• Crossref
    • Search Google Scholar
    • Export Citation
  • 24.

    Shenagari M, Bakhtiari M, Mojtahedi A, Roushan ZA. High frequency of mutations in gyrA gene associated with quinolones resistance in uropathogenic Escherichia coli isolates from the north of Iran. Iran J Basic Med Sci 2018; 21(12): 1226.

    • Search Google Scholar
    • Export Citation
  • 25.

    Mojtahedi A. The presence of extended-spectrum β-lactamase as a risk factor for MDR in clinical isolation of Escherichia coli. Trop Biomed 2017; 34(1): 98109.

    • Search Google Scholar
    • Export Citation
  • 26.

    Dadi BR, Abebe T, Zhang L, Mihret A, Abebe W, Amogne W. Distribution of virulence genes and phylogenetics of uropathogenic Escherichia coli among urinary tract infection patients in Addis Ababa, Ethiopia. BMC Infect Dis 2020; 20(1): 108.

    • Crossref
    • Search Google Scholar
    • Export Citation
  • 27.

    Al-Jamei SA, Albsoul AY, Bakri FG, Al-Bakri AG. Extended-spectrum β-lactamase producing E. coli in urinary tract infections: a two-center, cross-sectional study of prevalence, genotypes and risk factors in Amman, Jordan. J Infect Public Health 2019; 12(1): 215.

    • Crossref
    • Search Google Scholar
    • Export Citation
  • 28.

    Minardi D, d'Anzeo G, Cantoro D, Conti A, Muzzonigro G. Urinary tract infections in women: etiology and treatment options. Int J Gen Med 2011; 4: 33343.

    • Crossref
    • Search Google Scholar
    • Export Citation
  • 29.

    Moore KN, Day RA, Albers M. Pathogenesis of urinary tract infections: a review. J Clin Nurs 2002; 11(5): 56874.

  • 30.

    Demirci-Duarte S, Unalan-Altintop T, Eser OK, Cakar A, Altun B, Sancak B, et al. Prevalence of O25b-ST131 clone and fosfomycin resistance in urinary Escherichia coli isolates and their relation to CTX-M determinant. Diagn Microbiol Infect Dis 2020; 98(1): 115098.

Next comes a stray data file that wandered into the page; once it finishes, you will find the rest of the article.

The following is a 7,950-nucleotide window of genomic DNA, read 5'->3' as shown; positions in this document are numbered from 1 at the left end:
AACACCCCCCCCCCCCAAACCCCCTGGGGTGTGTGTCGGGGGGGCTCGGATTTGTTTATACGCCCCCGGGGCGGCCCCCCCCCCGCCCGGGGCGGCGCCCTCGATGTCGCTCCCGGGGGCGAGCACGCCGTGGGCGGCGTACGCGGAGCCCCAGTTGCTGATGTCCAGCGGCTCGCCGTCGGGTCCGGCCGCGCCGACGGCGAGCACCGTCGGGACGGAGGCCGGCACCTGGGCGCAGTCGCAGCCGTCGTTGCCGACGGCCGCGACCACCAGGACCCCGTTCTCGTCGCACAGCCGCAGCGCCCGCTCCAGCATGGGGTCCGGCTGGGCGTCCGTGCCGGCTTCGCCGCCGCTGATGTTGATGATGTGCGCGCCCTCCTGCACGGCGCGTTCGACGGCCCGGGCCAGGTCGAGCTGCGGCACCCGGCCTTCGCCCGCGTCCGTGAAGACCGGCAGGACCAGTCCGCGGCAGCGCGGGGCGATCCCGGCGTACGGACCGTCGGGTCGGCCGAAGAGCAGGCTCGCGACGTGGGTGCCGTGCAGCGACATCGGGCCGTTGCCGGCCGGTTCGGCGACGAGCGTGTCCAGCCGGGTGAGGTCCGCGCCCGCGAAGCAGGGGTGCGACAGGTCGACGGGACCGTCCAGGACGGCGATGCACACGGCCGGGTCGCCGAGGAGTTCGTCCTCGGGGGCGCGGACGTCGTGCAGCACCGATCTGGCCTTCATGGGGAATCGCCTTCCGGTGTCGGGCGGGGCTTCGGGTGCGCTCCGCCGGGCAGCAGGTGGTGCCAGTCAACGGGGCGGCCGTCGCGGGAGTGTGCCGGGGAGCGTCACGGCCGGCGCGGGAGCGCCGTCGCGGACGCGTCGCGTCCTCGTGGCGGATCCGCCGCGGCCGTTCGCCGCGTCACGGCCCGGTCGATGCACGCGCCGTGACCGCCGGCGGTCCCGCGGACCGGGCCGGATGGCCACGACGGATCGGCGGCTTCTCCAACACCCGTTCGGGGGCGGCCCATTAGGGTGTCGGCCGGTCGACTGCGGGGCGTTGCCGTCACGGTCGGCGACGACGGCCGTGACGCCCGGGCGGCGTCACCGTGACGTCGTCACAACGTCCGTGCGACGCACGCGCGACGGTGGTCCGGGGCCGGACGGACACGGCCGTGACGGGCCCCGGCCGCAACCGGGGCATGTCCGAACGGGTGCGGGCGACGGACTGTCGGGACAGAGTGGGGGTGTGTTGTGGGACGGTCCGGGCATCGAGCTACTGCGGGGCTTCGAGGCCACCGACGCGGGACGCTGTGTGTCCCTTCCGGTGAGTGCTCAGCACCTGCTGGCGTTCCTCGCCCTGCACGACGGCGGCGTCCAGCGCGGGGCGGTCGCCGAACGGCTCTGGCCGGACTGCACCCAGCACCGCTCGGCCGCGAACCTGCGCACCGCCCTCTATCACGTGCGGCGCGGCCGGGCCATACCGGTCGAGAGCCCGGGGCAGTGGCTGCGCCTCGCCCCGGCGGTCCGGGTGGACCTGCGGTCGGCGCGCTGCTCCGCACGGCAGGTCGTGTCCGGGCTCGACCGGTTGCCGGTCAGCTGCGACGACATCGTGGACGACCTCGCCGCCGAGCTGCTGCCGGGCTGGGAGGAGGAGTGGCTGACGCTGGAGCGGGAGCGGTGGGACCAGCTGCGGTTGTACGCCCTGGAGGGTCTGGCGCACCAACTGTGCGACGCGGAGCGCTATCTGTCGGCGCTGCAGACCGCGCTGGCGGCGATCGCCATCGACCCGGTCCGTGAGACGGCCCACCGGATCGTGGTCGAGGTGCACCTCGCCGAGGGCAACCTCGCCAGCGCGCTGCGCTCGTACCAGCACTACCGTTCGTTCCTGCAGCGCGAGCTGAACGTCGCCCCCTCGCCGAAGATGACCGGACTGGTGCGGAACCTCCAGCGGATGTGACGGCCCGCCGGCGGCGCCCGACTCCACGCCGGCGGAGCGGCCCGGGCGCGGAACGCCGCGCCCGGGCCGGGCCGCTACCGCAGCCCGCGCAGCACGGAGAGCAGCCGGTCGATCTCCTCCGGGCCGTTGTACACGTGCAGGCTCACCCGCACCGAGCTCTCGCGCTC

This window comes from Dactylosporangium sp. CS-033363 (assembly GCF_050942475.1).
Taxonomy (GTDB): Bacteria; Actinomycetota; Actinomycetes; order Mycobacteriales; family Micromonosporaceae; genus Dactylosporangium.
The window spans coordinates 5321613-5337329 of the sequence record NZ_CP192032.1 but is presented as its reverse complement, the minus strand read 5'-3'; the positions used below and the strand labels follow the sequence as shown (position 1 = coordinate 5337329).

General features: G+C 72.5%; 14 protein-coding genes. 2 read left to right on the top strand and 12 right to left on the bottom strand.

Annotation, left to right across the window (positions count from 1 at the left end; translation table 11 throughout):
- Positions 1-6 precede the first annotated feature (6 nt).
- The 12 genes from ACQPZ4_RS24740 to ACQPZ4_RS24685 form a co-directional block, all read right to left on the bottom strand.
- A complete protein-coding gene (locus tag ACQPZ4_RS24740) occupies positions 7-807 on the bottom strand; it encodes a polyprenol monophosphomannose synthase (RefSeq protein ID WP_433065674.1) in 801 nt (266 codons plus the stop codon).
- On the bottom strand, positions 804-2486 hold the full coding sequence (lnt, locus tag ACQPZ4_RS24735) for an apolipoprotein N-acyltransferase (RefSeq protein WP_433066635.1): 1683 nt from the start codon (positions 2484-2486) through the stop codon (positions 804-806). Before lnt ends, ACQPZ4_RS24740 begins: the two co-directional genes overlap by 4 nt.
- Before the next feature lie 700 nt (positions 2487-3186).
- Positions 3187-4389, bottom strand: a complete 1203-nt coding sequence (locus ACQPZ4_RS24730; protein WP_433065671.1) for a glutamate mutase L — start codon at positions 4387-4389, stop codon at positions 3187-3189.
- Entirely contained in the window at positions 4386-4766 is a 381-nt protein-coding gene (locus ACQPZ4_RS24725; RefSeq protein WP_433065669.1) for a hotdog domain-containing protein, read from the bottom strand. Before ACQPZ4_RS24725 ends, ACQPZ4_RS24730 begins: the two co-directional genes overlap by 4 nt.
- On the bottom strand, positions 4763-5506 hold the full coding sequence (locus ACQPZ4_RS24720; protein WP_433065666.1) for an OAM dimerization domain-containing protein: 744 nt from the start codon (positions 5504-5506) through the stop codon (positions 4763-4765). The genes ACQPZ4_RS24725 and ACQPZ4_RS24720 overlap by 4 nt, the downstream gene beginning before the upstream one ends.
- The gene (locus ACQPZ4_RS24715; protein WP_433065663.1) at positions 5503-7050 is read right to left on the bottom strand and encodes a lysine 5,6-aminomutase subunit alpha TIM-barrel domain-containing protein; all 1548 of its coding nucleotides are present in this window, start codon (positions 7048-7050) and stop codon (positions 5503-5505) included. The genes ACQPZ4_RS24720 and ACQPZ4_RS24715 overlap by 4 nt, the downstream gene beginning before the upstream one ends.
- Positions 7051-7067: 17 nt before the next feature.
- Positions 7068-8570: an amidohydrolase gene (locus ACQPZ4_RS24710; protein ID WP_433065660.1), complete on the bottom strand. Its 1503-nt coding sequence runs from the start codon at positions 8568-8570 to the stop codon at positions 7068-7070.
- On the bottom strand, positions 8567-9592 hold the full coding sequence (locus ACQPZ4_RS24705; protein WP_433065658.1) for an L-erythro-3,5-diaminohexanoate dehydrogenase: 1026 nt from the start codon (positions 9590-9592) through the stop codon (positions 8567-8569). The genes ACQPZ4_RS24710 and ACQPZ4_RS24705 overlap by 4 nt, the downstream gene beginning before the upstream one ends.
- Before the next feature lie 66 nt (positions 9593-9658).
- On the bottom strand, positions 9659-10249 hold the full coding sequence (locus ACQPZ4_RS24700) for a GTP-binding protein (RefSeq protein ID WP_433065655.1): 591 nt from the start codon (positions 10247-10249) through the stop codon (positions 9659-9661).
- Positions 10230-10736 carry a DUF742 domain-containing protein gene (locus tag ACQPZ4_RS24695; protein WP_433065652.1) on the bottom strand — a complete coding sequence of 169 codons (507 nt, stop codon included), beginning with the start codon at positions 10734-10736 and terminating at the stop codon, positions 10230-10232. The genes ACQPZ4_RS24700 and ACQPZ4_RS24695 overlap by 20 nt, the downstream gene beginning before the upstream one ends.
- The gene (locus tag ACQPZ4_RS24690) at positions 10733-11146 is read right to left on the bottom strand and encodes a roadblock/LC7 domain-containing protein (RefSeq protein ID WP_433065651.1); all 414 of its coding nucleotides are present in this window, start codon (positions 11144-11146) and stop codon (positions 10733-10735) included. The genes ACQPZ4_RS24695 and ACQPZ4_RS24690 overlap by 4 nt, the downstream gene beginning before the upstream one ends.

• Crossref
    • Search Google Scholar
    • Export Citation
  • 31.

    Can F, Kurt-Azap Ö, İspir P, Nurtop E, Seref C, Loçlar İ, et al. The clinical impact of ST131 H30-Rx subclone in urinary tract infections due to multidrug-resistant Escherichia coli. J Glob Antimicrob Resist 2016; 4: 4952.

    • Crossref
    • Search Google Scholar
    • Export Citation
  • 32.

    Hojabri Z, Mirmohammadkhani M, Darabi N, Arab M, Pajand O. Characterization of antibiotic-susceptibility patterns and virulence genes of five major sequence types of Escherichia coli isolates cultured from extraintestinal specimens: a 1-year surveillance study from Iran. Infect Drug Resist 2019; 12: 93903.

    • Crossref
    • Search Google Scholar
    • Export Citation
  • 33.

    Coelho A, Mora A, Mamani R, López C, González-López JJ, Larrosa MN, et al. Spread of Escherichia coli O25b:H4-B2-ST131 producing CTX-M-15 and SHV-12 with high virulence gene content in Barcelona (Spain). J Antimicrob Chemother 2010; 66(3): 51726.

    • Crossref
    • Search Google Scholar
    • Export Citation
  • 34.

    Hojabri Z, Darabi N, Arab M, Saffari F, Pajand O. Clonal diversity, virulence genes content and subclone status of Escherichia coli sequence type 131: comparative analysis of E. coli ST131 and non-ST131 isolates from Iran. BMC Microbiol 2019; 19(1): 117.

    • Crossref
    • Search Google Scholar
    • Export Citation
  • 35.

    Kudinha T, Johnson JR, Andrew SD, Kong F, Anderson P, Gilbert GL. Escherichia coli sequence type 131 as a prominent cause of antibiotic resistance among urinary Escherichia coli isolates from reproductive-age women. J Clin Microbiol 2013; 51(10): 32706.

    • Crossref
    • Search Google Scholar
    • Export Citation
  • 36.

    Zhang S, Zhang Q, Huang J, Cao Y, Zhao Z, Li B. Epidemic potential of Escherichia coli O16:H41-ST131: compared with pandemic O25b:H30-ST131 lineage. Infect Drug Resist 2021; 14: 262532.

    • Crossref
    • Search Google Scholar
    • Export Citation
  • 37.

    Sarkar S, Vagenas D, Schembri MA, Totsika M. Biofilm formation by multidrug resistant Escherichia coli ST131 is dependent on type 1 fimbriae and assay conditions. Pathog Dis 2016; 74(3).

    • Crossref
    • Search Google Scholar
    • Export Citation
  • 38.

    Safadi RA, Abu-Ali GS, Sloup RE, Rudrik JT, Waters CM, Eaton KA, et al. Correlation between in Vivo biofilm formation and virulence gene expression in Escherichia coli O104:H4. Plos One 2012; 7(7): e41628.

    • Crossref
    • Search Google Scholar
    • Export Citation
  • 39.

    Nielsen JB, Albayati A, Jørgensen RL, Hansen KH, Lundgren B, Schønning K. An abbreviated MLVA identifies Escherichia coli ST131 as the major extended-spectrum β-lactamase-producing lineage in the Copenhagen area. Eur J Clin Microbiol Infect Dis 2013; 32(3): 4316.

    • Crossref
    • Search Google Scholar
    • Export Citation
  • 40.